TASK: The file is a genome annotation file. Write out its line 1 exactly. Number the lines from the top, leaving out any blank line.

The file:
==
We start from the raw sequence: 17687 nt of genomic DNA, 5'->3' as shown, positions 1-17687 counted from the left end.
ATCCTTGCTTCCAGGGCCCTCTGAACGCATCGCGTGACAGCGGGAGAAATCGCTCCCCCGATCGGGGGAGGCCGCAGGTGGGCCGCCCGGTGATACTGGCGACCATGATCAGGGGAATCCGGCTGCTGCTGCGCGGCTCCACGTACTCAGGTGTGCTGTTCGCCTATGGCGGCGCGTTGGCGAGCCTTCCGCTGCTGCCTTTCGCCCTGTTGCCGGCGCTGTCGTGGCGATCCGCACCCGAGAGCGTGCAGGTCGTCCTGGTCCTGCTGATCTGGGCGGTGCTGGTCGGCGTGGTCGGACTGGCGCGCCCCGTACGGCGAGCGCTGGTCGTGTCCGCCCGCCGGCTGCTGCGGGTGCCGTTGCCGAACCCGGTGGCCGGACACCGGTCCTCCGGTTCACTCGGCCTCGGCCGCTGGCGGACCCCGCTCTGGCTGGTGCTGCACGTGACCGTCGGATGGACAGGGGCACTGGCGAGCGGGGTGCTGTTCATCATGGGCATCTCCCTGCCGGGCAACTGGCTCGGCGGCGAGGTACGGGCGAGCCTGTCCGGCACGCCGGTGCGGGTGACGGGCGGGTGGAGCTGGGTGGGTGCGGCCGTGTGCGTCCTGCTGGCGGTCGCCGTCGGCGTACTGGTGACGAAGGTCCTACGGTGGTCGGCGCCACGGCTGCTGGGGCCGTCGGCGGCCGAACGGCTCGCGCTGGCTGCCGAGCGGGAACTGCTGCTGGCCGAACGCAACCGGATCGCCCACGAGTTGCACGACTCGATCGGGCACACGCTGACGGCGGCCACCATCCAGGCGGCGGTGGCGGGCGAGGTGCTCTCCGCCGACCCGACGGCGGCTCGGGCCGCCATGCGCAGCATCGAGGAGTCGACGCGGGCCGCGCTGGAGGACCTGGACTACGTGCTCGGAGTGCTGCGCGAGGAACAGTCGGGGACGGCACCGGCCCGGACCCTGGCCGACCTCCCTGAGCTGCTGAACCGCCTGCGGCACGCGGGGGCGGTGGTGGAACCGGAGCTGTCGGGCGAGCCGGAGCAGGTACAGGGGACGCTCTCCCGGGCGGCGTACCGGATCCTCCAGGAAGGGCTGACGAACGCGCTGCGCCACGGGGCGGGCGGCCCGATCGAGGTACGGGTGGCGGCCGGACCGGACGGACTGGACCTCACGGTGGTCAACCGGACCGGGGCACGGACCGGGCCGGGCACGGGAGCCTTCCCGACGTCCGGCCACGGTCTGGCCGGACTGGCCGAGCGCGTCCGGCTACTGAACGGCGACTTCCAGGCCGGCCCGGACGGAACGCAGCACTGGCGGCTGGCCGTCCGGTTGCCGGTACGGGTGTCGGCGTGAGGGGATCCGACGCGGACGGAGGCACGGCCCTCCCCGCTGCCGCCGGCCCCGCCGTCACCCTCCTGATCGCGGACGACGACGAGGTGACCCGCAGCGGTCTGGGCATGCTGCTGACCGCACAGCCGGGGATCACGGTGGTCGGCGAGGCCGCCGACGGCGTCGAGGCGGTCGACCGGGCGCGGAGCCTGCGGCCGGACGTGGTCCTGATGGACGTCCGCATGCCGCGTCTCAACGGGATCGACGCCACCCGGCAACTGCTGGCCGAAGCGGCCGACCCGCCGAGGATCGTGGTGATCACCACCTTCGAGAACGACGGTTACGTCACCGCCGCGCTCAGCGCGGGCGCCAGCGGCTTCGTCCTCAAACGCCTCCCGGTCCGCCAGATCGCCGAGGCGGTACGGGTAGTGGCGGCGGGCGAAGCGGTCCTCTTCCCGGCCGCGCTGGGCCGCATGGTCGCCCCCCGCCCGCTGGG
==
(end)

We start from the raw sequence: 17687 nt of genomic DNA, 5'->3' as shown, positions 1-17687 counted from the left end.